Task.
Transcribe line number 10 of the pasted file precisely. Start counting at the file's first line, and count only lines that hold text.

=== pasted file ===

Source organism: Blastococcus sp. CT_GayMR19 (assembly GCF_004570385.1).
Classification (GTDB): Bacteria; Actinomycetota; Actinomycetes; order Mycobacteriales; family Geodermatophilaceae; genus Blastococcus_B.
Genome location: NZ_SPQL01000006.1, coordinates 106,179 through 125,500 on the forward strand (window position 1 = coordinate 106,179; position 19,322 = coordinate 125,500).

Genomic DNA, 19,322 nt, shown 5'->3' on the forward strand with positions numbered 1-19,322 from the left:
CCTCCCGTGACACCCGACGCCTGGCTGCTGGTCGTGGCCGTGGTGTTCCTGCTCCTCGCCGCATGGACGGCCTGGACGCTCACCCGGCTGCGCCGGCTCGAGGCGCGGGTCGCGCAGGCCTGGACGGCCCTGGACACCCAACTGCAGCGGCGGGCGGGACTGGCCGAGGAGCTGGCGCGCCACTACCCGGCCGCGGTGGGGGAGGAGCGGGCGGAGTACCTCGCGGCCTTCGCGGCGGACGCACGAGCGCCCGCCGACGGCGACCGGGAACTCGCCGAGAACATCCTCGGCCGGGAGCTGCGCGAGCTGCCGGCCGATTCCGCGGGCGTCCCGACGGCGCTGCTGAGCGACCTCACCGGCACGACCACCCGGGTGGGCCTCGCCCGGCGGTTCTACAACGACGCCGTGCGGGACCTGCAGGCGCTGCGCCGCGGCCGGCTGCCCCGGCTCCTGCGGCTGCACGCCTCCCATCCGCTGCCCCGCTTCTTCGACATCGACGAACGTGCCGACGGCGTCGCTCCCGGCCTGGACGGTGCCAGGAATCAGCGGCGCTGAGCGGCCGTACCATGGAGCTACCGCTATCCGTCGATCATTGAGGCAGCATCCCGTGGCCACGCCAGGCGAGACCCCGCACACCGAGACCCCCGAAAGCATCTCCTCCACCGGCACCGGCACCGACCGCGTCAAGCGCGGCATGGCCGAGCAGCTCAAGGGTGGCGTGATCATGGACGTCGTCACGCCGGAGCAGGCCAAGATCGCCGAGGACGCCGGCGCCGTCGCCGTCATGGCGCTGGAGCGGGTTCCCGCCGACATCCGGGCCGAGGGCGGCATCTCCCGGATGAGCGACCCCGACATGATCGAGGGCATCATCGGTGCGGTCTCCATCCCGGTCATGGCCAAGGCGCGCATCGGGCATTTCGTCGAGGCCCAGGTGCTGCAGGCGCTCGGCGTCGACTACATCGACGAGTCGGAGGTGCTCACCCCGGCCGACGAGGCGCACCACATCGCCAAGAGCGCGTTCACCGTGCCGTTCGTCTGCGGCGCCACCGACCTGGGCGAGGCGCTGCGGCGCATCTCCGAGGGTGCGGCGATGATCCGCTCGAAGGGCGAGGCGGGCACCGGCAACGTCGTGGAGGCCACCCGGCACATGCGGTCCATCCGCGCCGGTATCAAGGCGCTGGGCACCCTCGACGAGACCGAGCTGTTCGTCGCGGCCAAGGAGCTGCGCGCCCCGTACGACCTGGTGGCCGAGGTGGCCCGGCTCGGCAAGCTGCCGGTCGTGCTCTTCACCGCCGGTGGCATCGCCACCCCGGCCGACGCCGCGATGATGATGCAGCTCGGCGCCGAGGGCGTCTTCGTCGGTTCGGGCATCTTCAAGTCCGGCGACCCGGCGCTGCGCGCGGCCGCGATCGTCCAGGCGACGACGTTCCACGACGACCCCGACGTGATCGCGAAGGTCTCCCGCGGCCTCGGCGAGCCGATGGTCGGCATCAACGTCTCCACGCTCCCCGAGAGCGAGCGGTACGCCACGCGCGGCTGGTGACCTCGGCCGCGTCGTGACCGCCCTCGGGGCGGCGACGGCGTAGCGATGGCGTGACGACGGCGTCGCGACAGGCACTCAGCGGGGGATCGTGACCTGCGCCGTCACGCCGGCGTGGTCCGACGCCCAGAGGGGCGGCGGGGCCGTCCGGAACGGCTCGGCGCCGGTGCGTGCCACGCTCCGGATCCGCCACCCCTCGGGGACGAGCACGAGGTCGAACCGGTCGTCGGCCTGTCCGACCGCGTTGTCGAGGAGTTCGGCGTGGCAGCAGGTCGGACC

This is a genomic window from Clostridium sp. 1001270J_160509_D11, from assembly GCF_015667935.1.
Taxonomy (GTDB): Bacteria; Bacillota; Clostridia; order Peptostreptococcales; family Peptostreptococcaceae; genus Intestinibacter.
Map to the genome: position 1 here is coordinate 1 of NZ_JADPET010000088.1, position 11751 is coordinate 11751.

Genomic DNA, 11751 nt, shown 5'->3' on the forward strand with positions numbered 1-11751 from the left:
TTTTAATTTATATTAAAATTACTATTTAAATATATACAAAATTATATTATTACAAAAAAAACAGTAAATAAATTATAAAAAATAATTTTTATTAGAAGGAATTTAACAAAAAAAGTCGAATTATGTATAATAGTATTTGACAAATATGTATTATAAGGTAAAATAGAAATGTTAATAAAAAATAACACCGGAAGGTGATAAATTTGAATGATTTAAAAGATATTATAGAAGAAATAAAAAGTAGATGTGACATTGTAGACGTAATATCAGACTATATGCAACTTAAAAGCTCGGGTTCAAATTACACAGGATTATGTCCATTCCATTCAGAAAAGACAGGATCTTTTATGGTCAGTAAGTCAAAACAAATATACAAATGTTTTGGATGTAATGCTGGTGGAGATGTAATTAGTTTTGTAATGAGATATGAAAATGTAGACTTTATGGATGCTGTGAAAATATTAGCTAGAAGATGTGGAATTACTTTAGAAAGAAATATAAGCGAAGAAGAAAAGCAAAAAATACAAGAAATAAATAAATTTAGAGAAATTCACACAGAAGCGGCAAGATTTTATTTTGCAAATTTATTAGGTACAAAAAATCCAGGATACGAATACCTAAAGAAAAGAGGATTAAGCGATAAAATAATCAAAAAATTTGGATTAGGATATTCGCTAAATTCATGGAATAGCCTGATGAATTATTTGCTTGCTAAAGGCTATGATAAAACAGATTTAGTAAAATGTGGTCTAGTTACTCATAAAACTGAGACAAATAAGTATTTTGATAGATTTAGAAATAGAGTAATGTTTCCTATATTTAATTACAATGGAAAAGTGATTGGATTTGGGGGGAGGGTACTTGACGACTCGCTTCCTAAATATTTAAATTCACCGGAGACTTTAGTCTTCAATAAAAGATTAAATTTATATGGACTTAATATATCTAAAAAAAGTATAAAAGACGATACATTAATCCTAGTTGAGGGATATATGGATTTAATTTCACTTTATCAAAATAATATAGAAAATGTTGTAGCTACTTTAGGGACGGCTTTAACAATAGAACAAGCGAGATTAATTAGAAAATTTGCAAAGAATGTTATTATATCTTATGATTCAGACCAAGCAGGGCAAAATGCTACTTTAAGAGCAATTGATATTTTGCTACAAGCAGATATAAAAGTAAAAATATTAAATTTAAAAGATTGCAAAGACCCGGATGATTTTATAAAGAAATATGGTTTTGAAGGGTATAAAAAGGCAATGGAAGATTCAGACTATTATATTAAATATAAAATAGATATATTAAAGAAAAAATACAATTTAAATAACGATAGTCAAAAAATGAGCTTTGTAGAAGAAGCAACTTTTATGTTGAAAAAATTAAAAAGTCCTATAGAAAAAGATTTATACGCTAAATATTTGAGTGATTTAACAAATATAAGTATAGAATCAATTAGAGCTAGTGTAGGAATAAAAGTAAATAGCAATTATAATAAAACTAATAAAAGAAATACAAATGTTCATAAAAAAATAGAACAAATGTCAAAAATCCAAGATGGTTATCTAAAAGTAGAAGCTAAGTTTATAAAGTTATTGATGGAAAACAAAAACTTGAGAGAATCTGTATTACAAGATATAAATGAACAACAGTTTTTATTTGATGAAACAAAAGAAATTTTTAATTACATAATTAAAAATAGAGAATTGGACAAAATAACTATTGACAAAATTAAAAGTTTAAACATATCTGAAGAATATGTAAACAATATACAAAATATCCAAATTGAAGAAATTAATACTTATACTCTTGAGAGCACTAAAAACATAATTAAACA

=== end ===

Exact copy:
TTTTAATTTATATTAAAATTACTATTTAAATATATACAAAATTATATTATTACAAAAAAAACAGTAAATAAATTATAAAAAATAATTTTTATTAGAAGGAATTTAACAAAAAAAGTCGAATTATGTATAATAGTATTTGACAAATATGTATTATAAGGTAAAATAGAAATGTTAATAAAAAATAACACCGGAAGGTGATAAATTTGAATGATTTAAAAGATATTATAGAAGAAATAAAAAGTAGATGTGACATTGTAGACGTAATATCAGACTATATGCAACTTAAAAGCTCGGGTTCAAATTACACAGGATTATGTCCATTCCATTCAGAAAAGACAGGATCTTTTATGGTCAGTAAGTCAAAACAAATATACAAATGTTTTGGATGTAATGCTGGTGGAGATGTAATTAGTTTTGTAATGAGATATGAAAATGTAGACTTTATGGATGCTGTGAAAATATTAGCTAGAAGATGTGGAATTACTTTAGAAAGAAATATAAGCGAAGAAGAAAAGCAAAAAATACAAGAAATAAATAAATTTAGAGAAATTCACACAGAAGCGGCAAGATTTTATTTTGCAAATTTATTAGGTACAAAAAATCCAGGATACGAATACCTAAAGAAAAGAGGATTAAGCGATAAAATAATCAAAAAATTTGGATTAGGATATTCGCTAAATTCATGGAATAGCCTGATGAATTATTTGCTTGCTAAAGGCTATGATAAAACAGATTTAGTAAAATGTGGTCTAGTTACTCATAAAACTGAGACAAATAAGTATTTTGATAGATTTAGAAATAGAGTAATGTTTCCTATATTTAATTACAATGGAAAAGTGATTGGATTTGGGGGGAGGGTACTTGACGACTCGCTTCCTAAATATTTAAATTCACCGGAGACTTTAGTCTTCAATAAAAGATTAAATTTATATGGACTTAATATATCTAAAAAAAGTATAAAAGACGATACATTAATCCTAGTTGAGGGATATATGGATTTAATTTCACTTTATCAAAATAATATAGAAAATGTTGTAGCTACTTTAGGGACGGCTTTAACAATAGAACAAGCGAGATTAATTAGAAAATTTGCAAAGAATGTTATTATATCTTATGATTCAGACCAAGCAGGGCAAAATGCTACTTTAAGAGCAATTGATATTTTGCTACAAGCAGATATAAAAGTAAAAATATTAAATTTAAAAGATTGCAAAGACCCGGATGATTTTATAAAGAAATATGGTTTTGAAGGGTATAAAAAGGCAATGGAAGATTCAGACTATTATATTAAATATAAAATAGATATATTAAAGAAAAAATACAATTTAAATAACGATAGTCAAAAAATGAGCTTTGTAGAAGAAGCAACTTTTATGTTGAAAAAATTAAAAAGTCCTATAGAAAAAGATTTATACGCTAAATATTTGAGTGATTTAACAAATATAAGTATAGAATCAATTAGAGCTAGTGTAGGAATAAAAGTAAATAGCAATTATAATAAAACTAATAAAAGAAATACAAATGTTCATAAAAAAATAGAACAAATGTCAAAAATCCAAGATGGTTATCTAAAAGTAGAAGCTAAGTTTATAAAGTTATTGATGGAAAACAAAAACTTGAGAGAATCTGTATTACAAGATATAAATGAACAACAGTTTTTATTTGATGAAACAAAAGAAATTTTTAATTACATAATTAAAAATAGAGAATTGGACAAAATAACTATTGACAAAATTAAAAGTTTAAACATATCTGAAGAATATGTAAACAATATACAAAATATCCAAATTGAAGAAATTAATACTTATACTCTTGAGAGCACTAAAAACATAATTAAACA